Published September 29, 2010
Since we announced the launch of our “new and improved” Soundboard section in August, it’s been very encouraging to see groups all over the Suncoast rising up to do their part in support of the local original music scene. While there’s been significant movement in the camaraderie department, I haven’t seen an influx of great press photos and bios from artists, and loaded booking schedules from venues, pouring into my inbox every week like I expected. This brought me to the realization that while bands and venues would like to promote themselves and their establishments to the fullest potential, they haven’t necessarily been exposed to the best ways of making that happen.
So, in the spirit of musical community, I’ve decided to start this weekly column to provide readers with an insider’s view of what’s happening in the scene and how they can contribute to its improvement, and to give local artists and venue owners some tips on how to get the word out. I won’t be telling people what to do, but rather explaining what I and other local musicians are doing to further their careers, and also giving incite into the interactions and conversations I have with those involved in the local scene.
As a music artist and former booking agent for a venue, I am fully aware of the amount of upfront legwork and costs involved in the promotion process. Photo shoots, recording studios, websites, fliers, publicists and press kits cost time and money — two things many musicians and venues are pretty short on these days. Fortunately, social media has become a surprisingly easy and cheap way to get your music and events to potential fans.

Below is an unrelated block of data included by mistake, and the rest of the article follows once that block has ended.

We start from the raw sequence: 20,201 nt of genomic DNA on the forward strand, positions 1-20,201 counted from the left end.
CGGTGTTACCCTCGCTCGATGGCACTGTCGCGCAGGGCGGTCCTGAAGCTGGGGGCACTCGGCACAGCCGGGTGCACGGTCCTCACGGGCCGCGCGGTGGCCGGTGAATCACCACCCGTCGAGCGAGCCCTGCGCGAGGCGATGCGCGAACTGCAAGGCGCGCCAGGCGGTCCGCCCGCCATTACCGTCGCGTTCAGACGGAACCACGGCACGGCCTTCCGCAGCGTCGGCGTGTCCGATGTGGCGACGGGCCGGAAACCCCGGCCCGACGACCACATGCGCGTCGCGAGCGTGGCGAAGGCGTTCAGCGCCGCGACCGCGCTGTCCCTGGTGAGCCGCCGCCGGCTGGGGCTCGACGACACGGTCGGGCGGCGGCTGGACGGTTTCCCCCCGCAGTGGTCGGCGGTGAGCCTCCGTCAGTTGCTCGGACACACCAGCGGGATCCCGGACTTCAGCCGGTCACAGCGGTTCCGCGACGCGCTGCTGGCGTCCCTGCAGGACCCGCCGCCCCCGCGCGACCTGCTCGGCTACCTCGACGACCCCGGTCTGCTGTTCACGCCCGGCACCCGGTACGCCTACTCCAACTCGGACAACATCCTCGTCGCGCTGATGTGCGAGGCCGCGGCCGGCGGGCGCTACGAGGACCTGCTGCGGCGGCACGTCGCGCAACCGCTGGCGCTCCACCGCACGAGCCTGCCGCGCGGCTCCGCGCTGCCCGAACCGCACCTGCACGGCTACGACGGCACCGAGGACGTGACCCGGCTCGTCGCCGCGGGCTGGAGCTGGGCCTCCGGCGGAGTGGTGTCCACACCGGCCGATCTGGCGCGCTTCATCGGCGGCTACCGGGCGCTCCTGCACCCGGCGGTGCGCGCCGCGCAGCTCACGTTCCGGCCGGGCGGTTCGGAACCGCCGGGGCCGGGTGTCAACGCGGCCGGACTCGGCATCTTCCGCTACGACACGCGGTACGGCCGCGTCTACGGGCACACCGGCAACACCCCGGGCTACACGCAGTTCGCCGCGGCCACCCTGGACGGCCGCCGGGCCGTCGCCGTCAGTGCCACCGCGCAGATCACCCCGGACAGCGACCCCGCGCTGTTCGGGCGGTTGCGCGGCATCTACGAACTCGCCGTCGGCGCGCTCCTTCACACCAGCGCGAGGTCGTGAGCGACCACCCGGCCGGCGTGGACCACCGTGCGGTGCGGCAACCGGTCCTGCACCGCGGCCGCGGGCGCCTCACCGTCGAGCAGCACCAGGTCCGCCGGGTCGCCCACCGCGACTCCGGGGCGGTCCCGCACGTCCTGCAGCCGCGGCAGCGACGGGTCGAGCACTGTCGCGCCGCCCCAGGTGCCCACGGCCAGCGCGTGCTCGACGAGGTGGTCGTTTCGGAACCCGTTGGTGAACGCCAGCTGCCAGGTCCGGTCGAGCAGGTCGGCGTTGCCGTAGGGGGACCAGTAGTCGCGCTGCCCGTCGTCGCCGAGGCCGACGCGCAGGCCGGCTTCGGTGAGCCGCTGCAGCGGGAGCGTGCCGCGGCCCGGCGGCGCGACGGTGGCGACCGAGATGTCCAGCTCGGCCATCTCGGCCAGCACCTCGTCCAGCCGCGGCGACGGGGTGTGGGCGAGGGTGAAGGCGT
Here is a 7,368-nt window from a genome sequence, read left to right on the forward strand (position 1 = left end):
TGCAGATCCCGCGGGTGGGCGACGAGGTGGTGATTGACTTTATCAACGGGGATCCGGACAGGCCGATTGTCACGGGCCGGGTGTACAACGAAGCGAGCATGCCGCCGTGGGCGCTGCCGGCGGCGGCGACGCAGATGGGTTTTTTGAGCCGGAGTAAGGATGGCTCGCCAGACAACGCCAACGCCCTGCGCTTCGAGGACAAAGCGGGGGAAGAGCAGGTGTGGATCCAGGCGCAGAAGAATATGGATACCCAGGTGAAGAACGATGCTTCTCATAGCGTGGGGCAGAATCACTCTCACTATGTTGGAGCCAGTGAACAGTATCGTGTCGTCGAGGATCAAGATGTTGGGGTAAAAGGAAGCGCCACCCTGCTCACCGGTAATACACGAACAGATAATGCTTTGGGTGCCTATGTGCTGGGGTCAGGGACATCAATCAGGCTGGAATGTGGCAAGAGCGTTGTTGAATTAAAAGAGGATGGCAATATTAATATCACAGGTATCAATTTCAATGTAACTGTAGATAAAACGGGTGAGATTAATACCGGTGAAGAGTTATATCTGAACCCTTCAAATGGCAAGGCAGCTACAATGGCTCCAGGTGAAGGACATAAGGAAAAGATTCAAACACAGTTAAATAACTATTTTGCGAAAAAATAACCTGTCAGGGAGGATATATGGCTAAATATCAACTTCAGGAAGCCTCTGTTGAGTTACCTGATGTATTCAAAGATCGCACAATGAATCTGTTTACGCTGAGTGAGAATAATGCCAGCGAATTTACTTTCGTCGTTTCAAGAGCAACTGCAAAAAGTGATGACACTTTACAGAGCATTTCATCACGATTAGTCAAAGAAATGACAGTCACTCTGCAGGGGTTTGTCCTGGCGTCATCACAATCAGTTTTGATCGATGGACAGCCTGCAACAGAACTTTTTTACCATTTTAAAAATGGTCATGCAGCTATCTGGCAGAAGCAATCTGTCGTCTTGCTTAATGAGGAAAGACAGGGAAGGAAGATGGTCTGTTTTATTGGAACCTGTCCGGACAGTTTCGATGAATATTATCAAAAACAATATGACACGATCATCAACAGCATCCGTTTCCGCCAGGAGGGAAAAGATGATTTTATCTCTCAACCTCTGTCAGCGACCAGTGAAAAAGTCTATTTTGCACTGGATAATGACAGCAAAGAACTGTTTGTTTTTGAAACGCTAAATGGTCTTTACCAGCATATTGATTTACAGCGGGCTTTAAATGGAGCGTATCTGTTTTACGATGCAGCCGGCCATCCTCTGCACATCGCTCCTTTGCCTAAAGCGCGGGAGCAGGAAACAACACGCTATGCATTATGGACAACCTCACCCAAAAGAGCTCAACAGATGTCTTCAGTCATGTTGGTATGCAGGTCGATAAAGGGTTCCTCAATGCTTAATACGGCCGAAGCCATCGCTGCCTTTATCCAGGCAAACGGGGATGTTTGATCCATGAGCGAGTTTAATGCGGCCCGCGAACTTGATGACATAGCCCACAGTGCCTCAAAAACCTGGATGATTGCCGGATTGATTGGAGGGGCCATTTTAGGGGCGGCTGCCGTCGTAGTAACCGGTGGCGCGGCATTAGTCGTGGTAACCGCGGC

This has been a productive week in the ongoing effort to push my music to the masses — due largely to ReverbNation.com. If you’re not on it, you better get with it. From statistics of who’s listening, to databases of potential gigs, to handy widgets that can be easily added to any website, RN has a limitless supply of largely free resources for artists and venues.
When you sign up, the site gives you a checklist taking you through the entire promotional process, resulting in an impressive professional online press kit that can be sent to anyone with the press of a button. And not only do they guide you, but they help build your fanbase. ReverbNation users have long had the ability to sync their RN profile with their MySpace page, but with the launch of Facebook’s new “My Band” application, it’s now possible to do the same with your FB fan page.
Those of us on the Suncoast are also blessed with local sites to help spread our art and gig dates. WhereWillWeGoTonight.com— which provides CL with some of the information in our Soundboard listings — is an online live music database that allows artists and venues to create profiles, and venue owners to update their live entertainment schedules at will. WWWGT charges a fee to have events featured on its website, but entering shows into the database is free. Just send an email to email@example.com for your WWWGT username and password, and add in your shows.
SarasotaMusicScene.com, another new local site, is focused primarily on original music. SMS also allows local artists to set up profiles, providing yet another way to get ears to your product. The folks behind the site are the same people who put together theNoise Ordinance CD compilation in February and are actively involved in promoting, attending and reviewing as many original Suncoast shows as possible. We posted our first SMS review on the CL blog last week and we plan to post many more in the future.
The rise of these sites are a promising development for local artists and venues, adding new outlets to both inform current and potential fans and interact with their musical peeps. I’ll track the progress of our vibrant Suncoast music scene every week in this column as we head into the busy season, as well as introduce other potential tactics local bands and venues can use to promote themselves. Until next week, keep rockin’ this town.